Don't Assume You Know Why You Are Here
Thom Rutledge
Author of Embracing Fear



If you have ever wondered about the meaning of your life, consider the following story:

Richard died and went to the great press conference in the sky. You know, the few minutes we all hope to have with God so we can ask our questions. Should I have gone into advertising rather than law? Did I miss my opportunity for love when I broke up with my college boyfriend? Exactly what was the point of that lousy investment I made that bankrupted me? Oh yes, and what is the meaning of life?

Richard's questions were about purpose. More than anything, he wanted all his life to know that what he was doing mattered, that his life was important. He lived his life in pursuit of purpose, and as a result he did much good in his 68 years on the planet.

God, knowing all this about Richard, reviewed with him many of the good things he had accomplished.

Richard said, "God, I appreciate your awareness of the positive nature of my life, but what I want to know what I REALLY want to know is what was THE purpose of my life?"

God said, "Well, Rich, we have just talked about all the positive things you were able to accomplish. You lived a very purposeful life. Your intent from an early age was to have a purpose and you certainly accomplished that many times over."

Richard was quiet, like he was still waiting for something.

So God added, "I'm proud of you, Rich. Very proud."

"Thanks, God, but that's not exactly what I am asking," Richard said. "I want to know what THE purpose of my life was. Why was I sent to earth in the first place?"

"Oh that," God said with furrowed brow.

"Yes, THAT," Richard said a little more aggressively than was necessary.

"Well, Rich," God began, "you probably don't even remember this, but there was a day in November of 1984 if I am remembering correctly when you owned a pair of topsiders. You know, those shoes that are so difficult to keep tied."

"What does this have to do with the purpose of my life?" Richard was irritated with God, but that was OK. God was used to it.

"I'm getting to it. Patience was never one of your strengths, was it?"

Richard shrugged, showing a little humility, and sat back in his chair.

God continued. "Anyway, on one particular November day you were walking in downtown Detroit. I think you were going to meet a realtor or maybe to meet a friend for drinks. I'm not sure."

"YOU'RE not sure?"

"It's not really important. The point is one of your topsiders was untied and you knelt down to tie it. There was a young woman walking just behind you who, not paying attention, almost ran right into you."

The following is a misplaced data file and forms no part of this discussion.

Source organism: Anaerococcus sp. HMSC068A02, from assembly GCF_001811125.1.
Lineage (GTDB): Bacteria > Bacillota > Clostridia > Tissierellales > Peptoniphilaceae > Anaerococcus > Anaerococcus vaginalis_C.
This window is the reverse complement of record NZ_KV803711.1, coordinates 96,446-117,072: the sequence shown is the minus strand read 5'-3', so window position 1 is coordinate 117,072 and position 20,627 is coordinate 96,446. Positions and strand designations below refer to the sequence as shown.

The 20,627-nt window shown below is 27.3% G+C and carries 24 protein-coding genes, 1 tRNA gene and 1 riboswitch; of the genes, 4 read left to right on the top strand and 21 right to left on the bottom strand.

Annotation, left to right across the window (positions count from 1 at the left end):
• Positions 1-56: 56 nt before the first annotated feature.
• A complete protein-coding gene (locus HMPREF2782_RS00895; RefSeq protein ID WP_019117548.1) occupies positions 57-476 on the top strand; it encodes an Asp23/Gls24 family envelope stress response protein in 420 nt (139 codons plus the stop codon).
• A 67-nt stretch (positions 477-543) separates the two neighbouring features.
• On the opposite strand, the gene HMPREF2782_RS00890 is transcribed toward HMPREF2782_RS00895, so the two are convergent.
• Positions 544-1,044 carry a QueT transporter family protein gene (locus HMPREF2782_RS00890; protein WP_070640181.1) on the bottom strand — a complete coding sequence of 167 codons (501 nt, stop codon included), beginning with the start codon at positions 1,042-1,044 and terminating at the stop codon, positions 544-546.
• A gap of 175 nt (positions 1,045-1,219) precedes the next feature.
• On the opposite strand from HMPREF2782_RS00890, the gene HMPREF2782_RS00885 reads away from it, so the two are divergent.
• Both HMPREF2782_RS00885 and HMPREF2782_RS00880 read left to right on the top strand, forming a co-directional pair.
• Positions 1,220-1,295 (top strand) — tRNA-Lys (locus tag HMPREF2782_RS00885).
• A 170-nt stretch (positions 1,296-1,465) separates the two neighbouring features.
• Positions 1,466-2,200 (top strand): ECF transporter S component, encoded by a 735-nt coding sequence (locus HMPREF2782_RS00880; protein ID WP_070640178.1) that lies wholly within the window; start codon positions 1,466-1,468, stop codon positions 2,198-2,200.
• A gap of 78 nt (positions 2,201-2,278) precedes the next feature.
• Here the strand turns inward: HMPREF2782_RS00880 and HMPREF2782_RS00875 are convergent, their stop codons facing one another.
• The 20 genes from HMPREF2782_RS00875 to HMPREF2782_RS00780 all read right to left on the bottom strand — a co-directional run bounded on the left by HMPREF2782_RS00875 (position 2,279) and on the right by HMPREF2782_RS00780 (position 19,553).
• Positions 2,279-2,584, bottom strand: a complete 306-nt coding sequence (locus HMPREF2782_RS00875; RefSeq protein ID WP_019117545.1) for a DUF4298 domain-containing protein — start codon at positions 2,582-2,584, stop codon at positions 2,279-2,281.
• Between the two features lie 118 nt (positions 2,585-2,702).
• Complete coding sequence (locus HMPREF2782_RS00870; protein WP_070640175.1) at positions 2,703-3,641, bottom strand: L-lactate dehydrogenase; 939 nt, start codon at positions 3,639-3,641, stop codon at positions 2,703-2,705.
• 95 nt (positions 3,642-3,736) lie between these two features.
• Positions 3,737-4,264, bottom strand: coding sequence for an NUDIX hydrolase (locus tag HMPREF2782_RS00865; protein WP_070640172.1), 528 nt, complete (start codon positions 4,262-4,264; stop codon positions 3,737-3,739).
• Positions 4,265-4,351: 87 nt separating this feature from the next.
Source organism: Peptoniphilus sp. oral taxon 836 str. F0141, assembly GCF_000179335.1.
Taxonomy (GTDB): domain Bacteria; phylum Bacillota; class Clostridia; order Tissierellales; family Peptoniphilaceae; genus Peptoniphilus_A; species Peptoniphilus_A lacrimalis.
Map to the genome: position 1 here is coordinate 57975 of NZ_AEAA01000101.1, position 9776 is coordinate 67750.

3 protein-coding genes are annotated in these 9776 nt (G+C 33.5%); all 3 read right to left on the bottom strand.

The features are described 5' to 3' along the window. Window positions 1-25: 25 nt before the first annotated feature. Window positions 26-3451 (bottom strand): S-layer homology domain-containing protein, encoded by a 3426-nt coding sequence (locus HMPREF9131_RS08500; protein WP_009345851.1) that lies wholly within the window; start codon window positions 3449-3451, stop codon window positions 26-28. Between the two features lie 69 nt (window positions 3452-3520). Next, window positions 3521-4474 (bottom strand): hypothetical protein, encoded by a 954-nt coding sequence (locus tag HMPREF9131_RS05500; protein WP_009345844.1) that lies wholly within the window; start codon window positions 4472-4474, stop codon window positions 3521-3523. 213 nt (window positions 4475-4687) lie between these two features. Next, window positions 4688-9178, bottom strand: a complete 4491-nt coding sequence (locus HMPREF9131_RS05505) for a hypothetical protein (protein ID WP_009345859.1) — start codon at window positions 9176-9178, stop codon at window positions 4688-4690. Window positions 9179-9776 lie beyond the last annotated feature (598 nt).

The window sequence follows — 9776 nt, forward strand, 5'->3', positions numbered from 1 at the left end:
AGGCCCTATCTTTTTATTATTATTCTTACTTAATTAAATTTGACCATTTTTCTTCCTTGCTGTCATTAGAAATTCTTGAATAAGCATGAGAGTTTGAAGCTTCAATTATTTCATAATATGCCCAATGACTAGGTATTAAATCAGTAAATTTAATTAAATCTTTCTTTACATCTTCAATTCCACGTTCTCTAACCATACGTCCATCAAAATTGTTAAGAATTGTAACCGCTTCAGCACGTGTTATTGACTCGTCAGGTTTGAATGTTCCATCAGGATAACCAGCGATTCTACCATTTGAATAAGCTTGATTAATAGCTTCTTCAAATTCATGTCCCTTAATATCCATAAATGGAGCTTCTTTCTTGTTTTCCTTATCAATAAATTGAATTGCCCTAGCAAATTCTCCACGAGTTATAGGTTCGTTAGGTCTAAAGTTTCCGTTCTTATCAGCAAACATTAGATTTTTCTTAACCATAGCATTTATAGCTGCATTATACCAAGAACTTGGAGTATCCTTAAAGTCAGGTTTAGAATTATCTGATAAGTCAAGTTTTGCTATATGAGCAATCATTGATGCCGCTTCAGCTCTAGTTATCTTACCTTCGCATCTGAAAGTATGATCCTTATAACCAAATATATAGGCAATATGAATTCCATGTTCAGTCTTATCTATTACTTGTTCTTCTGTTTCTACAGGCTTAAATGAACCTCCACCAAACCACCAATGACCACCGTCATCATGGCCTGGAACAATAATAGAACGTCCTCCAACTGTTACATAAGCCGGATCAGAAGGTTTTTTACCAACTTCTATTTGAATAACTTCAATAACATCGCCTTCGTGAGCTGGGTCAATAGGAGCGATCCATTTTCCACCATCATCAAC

"Oh my God, I was supposed to meet and marry her wasn't I?"

"No."

"Then what?!" Richard asked, jumping out of his chair.

Still very patient, God said, "I'm getting to it, Rich, I'm getting to it."

Richard sat back down again.

"Okay, Rich, I'm probably beating around the bush here because I don't think you are going to like this. But here it is. Had you not bent to tie your shoe, that young woman who was not paying attention that day would have not been delayed the 3 or 4 seconds it took her to stop and step around you, and she would have been run over and killed by a bus at the next curb."

Strangely Richard recalled the moment exactly, including the bus that had been moving much too fast and the young woman who stopped just short of stepping into its path.

"My purpose was connected to that woman?" Richard was now more curious than irritated.

"Sort of," God said. "That young woman went on to introduce a couple of her friends to each other maybe 6 or 7 years later and those two friends married and have had a daughter who will in turn have a daughter, if all continues to go according to plan, who will become a very significant world leader many years from now. This woman will be instrumental in transforming humankind's understanding of the need for the establishment of a global community that transcends national pride and loyalty. It really will make a tremendous difference. Really."

Richard sat completely still, very quiet.

"And so," God said, " you see, you did have a very important purpose, Richard. And you successfully fulfilled your divine mission. You should be very proud."

Richard didn't move.

Finally God said, "Well you asked, Rich. What do you think?"

After several more seconds of complete silence, Richard finally spoke. "I hated those shoes," he said.

_______________________________


Thom Rutledge is a psychotherapist in Nashville, Tennessee. He is the author of Embracing Fear (Harper Collins) and co-author (with Jenni Schaefer) of Life Without Ed (McGraw-Hill). For more information about Thom, his books or his availability as a speaker visit his web site: http://www.thomrutledge.com.

 

Feeling safe

does not mean
we have no fear.

It just means
we have some

confidence that
we can deal with

what scares us.

 

 

2007 Thom Rutledge / Nutshell Wisdom